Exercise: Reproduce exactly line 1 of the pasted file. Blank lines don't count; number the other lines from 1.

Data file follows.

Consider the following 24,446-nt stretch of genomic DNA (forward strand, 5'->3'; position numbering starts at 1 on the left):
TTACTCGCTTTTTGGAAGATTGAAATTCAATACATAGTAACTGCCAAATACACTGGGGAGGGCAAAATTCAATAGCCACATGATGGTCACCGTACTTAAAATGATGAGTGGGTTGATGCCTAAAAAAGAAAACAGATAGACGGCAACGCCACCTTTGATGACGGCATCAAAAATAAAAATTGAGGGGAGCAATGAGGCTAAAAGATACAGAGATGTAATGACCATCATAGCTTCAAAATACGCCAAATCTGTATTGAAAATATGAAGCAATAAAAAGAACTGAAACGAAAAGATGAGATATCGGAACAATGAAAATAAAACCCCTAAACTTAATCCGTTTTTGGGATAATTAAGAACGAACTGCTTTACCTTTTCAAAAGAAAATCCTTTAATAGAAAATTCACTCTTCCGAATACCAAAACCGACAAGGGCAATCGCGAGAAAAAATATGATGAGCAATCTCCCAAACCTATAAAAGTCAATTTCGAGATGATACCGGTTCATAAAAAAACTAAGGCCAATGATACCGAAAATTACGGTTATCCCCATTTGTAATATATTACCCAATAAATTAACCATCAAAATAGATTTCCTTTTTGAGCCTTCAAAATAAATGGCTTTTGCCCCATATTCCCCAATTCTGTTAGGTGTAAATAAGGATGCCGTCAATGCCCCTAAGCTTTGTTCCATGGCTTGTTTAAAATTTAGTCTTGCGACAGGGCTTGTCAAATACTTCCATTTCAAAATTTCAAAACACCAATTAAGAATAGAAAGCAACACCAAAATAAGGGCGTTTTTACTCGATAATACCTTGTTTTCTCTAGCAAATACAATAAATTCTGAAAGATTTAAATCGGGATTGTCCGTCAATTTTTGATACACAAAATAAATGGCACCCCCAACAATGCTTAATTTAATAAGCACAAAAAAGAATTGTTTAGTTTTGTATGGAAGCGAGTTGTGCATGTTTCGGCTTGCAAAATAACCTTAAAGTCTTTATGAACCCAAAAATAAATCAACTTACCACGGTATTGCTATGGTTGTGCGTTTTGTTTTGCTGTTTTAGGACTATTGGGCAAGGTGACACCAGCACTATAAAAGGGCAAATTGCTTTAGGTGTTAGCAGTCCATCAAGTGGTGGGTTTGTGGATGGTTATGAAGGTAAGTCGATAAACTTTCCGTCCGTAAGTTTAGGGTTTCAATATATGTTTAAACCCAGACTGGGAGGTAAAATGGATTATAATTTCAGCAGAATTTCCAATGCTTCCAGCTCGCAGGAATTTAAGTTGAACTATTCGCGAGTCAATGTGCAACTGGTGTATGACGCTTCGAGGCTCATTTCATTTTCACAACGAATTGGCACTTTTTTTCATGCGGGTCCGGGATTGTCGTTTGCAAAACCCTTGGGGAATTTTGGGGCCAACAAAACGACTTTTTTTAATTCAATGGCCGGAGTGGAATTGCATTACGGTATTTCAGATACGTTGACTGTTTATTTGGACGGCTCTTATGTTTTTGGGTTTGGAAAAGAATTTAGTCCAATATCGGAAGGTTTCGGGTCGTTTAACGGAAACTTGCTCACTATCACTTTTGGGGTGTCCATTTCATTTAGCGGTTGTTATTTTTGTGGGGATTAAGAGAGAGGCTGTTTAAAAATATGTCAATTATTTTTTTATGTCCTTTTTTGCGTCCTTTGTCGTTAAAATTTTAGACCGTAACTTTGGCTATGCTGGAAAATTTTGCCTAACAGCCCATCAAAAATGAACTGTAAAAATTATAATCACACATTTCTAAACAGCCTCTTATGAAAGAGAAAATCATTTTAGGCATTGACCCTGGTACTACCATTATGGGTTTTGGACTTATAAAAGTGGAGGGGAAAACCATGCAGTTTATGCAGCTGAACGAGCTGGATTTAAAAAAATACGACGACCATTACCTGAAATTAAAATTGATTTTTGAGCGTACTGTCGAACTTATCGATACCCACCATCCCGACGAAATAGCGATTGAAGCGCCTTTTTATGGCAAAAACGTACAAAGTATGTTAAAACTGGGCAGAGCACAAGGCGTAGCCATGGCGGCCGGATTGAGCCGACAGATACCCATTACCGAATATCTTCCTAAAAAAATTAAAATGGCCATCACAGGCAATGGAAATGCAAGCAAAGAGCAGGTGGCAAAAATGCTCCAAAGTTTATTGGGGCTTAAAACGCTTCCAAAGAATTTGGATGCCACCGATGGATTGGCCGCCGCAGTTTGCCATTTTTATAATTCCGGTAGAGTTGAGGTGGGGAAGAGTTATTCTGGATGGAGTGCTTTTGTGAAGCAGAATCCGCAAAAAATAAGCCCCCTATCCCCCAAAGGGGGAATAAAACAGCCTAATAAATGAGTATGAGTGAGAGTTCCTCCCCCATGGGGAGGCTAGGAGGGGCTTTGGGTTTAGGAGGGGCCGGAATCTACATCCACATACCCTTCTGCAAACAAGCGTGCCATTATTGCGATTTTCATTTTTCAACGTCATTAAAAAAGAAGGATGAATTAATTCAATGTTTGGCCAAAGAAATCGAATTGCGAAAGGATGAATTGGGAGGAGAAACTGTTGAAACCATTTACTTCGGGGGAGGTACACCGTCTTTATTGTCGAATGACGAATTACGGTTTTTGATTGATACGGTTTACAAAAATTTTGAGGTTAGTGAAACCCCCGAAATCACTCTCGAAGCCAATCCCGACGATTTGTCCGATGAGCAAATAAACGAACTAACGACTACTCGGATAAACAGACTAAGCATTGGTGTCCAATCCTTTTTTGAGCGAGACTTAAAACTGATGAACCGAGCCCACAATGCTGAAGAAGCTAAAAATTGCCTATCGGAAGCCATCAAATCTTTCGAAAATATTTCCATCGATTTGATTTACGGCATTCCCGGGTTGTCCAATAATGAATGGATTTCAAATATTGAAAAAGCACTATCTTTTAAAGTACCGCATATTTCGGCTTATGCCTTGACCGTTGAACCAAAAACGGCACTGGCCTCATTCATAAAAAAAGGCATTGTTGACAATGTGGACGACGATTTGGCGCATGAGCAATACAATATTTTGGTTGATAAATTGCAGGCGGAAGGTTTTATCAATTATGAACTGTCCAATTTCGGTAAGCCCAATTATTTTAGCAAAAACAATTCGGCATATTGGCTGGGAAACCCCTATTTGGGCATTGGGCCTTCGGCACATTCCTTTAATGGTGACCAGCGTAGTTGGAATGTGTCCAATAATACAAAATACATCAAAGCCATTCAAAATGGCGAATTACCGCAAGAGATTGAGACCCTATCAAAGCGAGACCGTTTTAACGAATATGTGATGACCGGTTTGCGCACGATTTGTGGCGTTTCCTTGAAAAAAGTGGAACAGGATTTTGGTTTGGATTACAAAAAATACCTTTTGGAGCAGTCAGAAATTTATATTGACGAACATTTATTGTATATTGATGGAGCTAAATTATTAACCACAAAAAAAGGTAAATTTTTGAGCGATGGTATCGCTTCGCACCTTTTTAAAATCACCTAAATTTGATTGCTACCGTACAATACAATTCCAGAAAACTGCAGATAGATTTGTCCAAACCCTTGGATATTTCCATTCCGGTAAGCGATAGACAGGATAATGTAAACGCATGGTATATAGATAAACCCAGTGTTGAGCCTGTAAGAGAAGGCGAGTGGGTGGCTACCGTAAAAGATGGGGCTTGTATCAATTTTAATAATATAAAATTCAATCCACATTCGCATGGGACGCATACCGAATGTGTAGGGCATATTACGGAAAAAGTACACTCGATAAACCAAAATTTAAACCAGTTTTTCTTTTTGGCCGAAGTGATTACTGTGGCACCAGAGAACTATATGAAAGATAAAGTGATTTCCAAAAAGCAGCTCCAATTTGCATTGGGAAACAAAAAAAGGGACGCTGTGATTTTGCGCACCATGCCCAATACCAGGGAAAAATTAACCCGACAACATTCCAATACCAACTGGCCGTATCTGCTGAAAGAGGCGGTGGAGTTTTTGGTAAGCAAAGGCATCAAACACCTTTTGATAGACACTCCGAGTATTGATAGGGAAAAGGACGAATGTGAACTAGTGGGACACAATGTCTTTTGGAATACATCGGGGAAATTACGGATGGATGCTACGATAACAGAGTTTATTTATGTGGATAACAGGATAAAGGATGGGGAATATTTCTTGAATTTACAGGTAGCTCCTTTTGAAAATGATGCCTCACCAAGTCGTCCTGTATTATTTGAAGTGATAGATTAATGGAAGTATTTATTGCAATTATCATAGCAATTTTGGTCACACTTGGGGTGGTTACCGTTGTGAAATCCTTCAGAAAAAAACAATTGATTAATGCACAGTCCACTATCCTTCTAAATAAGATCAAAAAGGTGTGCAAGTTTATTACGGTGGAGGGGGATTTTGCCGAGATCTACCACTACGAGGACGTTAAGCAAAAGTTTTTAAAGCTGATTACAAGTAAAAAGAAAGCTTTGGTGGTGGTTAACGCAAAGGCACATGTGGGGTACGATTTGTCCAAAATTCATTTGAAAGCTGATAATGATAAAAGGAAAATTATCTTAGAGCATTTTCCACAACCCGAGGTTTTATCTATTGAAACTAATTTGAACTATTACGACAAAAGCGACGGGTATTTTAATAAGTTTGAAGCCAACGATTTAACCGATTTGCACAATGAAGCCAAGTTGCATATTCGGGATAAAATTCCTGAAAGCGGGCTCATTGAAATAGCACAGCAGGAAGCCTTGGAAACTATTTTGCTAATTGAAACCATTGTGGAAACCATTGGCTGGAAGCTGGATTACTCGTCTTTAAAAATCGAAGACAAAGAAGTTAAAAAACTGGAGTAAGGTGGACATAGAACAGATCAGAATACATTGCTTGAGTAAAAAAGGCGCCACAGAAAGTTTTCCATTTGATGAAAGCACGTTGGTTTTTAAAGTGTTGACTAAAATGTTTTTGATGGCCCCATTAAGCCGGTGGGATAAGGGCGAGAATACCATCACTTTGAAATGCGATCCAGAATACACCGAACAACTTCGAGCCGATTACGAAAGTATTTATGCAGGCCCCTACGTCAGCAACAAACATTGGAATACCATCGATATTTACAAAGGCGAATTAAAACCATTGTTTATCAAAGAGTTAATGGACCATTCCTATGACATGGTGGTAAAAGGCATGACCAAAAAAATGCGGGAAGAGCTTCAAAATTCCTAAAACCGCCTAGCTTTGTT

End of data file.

Consider the following 24,446-nt stretch of genomic DNA (forward strand, 5'->3'; position numbering starts at 1 on the left):